Here is this week’s sentiment summary, bursting at the seams with sentimental goodness:
According to this week’s AAII sentiment survey, the US retail investor is becoming outright bold. The bullish crowd surged to 50% while the bears increased slightly (4% points) to 35%.
ChartCraft’s measure of the average investment newsletter editor’s sentiment - Investors Intelligence - also showed a similar level of optimism: the bulls increased 5% points to 47.2% while the bears fell 5.3% points to just 25.8%.
Rounding out the trifecta near or at 50% was Market Vane (US equities) at 46% bullish. That’s the most bullish it has been since May 2008 when the S&P 500 was trading at 1400.
Ned Davis Research’s proprietary sentiment indicator, called the Crowd Sentiment Poll stands at 62% - just eking into the extreme optimism range (anything above 61.5%). In the past this measure has reached highs of 68% which would give the sign for investors to sell weaker holdings.
Finally, Jake Bernstein’s proprietary sentiment indicator, Daily Sentiment Index (DSI) is also showing an extreme level of bulls. For the Standard & Poor’s 500 index the sentiment reached a high of 88% bullishness. The Nasdaq 100 sentiment was marginally lower at 87%. Needless to say, this is indicative of a short term top.
The DSI is uncommon, especially outside professional settings. Partly this is because Bernstein keeps the method and calculation a secret but also because it is an extremely expensive report. But what I’ve heard from trading friends, it is well worth it as it has just about nailed the exact inflection points at every major move.
In last week’s sentiment overview we briefly touched on the gargantuan amounts of cash sitting on the sidelines of the market. While we’re now seeing flows out of cash only a small fraction is going to equities.
In fact, it would be accurate to say that the powerful spring rally has been mostly driven by institutional traders and investors with very little juice coming from the retail ‘Mom and Pop’ investor. According to the Investment Company Institute (ICI) small investors have only poured in $4.1 billion into the equity markets (for July). That’s chump change, especially when we compare it to the flows from cash to bond funds which stands at $28.8 billion. More on the bond market below.
Turning to the options market, the CBOE (equity only) put call ratio fell to a multi-year low of 0.49 today. The last time it was lower was in late December 2007 (0.42) when the S&P 500 index was floating around 1500. Of course, the current level means that equity option traders are on average so confident of a rising stock market that they are twice as likely to purchase calls as puts.
More significant than any daily fluctuations, the short term moving average (20 day simple) of the CBOE’s equity only put call ratio has reached the lower limit of its channel:
The daily ISE sentiment index reached a high of 220 last week but this week it has been relatively subdued, especially compared to its more famous cousin on the CBOE. But its short term 10 day moving average has moved up to 180, where for the past few years it has signaled too much complacency.
Other than the weekly sentiment measure from the American Association of Individual Investors, I also monitor their weekly asset allocation. This measure is less volatile but still provides insight into what the weaker hands are doing in the market.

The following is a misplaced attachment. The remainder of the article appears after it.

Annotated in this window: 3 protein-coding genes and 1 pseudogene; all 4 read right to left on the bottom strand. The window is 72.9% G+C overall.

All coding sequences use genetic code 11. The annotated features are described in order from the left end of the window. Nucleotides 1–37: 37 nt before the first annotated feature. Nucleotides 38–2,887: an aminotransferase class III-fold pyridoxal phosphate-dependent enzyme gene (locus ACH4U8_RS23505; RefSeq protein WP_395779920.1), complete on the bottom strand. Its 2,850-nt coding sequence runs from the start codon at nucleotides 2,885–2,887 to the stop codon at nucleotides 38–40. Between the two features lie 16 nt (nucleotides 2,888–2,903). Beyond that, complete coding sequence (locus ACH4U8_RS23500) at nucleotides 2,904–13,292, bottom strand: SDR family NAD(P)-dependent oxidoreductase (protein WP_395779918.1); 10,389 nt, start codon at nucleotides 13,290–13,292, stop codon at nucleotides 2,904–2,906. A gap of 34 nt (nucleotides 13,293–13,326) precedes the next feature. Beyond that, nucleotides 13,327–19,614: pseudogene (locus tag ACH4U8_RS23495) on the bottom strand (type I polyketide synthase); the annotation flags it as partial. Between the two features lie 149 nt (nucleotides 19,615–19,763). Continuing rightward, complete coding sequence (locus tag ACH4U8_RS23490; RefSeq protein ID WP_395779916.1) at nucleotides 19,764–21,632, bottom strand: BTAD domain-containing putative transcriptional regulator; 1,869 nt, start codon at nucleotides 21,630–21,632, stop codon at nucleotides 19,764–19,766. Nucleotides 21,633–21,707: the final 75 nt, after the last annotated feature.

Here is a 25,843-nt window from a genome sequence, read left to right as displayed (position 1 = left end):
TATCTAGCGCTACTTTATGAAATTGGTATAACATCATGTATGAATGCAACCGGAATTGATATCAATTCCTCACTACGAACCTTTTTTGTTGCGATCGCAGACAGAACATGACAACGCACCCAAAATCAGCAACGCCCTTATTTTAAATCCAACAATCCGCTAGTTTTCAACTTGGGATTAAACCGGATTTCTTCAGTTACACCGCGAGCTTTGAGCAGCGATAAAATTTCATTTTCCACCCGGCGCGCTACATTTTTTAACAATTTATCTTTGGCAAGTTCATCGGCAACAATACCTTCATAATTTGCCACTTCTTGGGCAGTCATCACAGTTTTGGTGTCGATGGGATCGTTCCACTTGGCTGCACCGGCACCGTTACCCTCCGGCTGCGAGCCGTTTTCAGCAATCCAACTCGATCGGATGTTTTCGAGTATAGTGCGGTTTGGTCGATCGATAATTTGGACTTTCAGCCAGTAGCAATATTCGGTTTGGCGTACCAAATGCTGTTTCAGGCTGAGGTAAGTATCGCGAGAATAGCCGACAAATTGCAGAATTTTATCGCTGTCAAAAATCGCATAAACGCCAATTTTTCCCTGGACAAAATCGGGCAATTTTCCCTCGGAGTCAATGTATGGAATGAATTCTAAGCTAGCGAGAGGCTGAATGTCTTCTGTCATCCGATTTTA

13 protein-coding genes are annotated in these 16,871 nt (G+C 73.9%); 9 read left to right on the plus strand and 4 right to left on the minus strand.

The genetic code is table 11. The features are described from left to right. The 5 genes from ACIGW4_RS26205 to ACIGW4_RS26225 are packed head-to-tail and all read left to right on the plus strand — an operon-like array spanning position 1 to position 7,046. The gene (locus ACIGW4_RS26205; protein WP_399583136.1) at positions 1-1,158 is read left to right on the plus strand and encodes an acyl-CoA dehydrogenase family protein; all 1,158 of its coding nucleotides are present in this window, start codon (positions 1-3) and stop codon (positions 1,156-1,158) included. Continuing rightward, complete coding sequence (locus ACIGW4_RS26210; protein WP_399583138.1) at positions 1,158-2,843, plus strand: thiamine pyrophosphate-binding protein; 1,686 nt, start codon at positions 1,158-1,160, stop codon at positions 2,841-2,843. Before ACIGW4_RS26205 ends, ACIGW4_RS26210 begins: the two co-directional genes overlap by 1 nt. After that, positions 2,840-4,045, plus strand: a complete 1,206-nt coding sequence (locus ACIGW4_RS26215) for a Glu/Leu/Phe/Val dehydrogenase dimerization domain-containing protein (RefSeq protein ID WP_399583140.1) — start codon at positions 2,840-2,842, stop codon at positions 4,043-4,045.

As of the most recent data, they have upped their allocation to bonds so much that it stands at 25% of the average portfolio. That allocation is highest since this measure was started in 1987!
The last time we reviewed this strange behavior was a few months ago when they had allocated an extreme amount to bonds. That coincided almost precisely with a top in the long bond market. I’m baffled why the average retail investor would suddenly become so enamored with fixed income right now. In any case, as contrarians we have to pay attention.
On the other side of the street, according to a recent JP Morgan survey institutions have drastically cut their optimism towards bonds. There are now only 22% bulls compared to 38% at the end of June 2009. As well the net long index is down to just 6% down from 30% on June 29th, 2009.
Agh! Greenspan!! This is like a bad dream. I thought he was gone and he’s back in the news commenting that the worst is over and that he’s “pretty sure we’ve already seen the bottom.”
From someone with an impeccable track record of being wrong when it comes to any econometric forecast that is a frightening thing to hear. Oh, you didn’t know that Greenspan has a horrible track record?
I’m referring to not just his disastrous chairmanship of the Fed but also his long career in the private sector, working at his own consulting firm: Townsend-Greenspan & Co. Greenspan had an abysmal record throughout his private career unable to hit the side of a barn with a beach ball. He missed so many recessions and forecast so many that didn’t come about that a random dice throw or even coin flip would have been more prescient.
Whether it is opining about the price of natural gas, adjustable rate mortgages, the real estate market, the stock market or predicting recessions, Greenspan got it 100% wrong. Which is partly an explanation of why we are in the mess that we find ourselves in today.
If nothing more, it is in bad taste for Greenspan to make such remarks because it is akin to an arsonist returning to the scene of his crime to comment on the rebuilding effort. Much better for him to simply disappear into infamy where he belongs.
And frankly based on his ability to be the perfect fade, it makes the hairs on my back stand up when I hear him say that he’s “pretty sure” we are on our way to recovery now.
By the way, if you haven’t already, pick up a copy of Greenspan’s Bubbles: The Age of Ignorance at the Federal Reserve for a blow by blow account of just how incredibly wrong and dangerous this man is.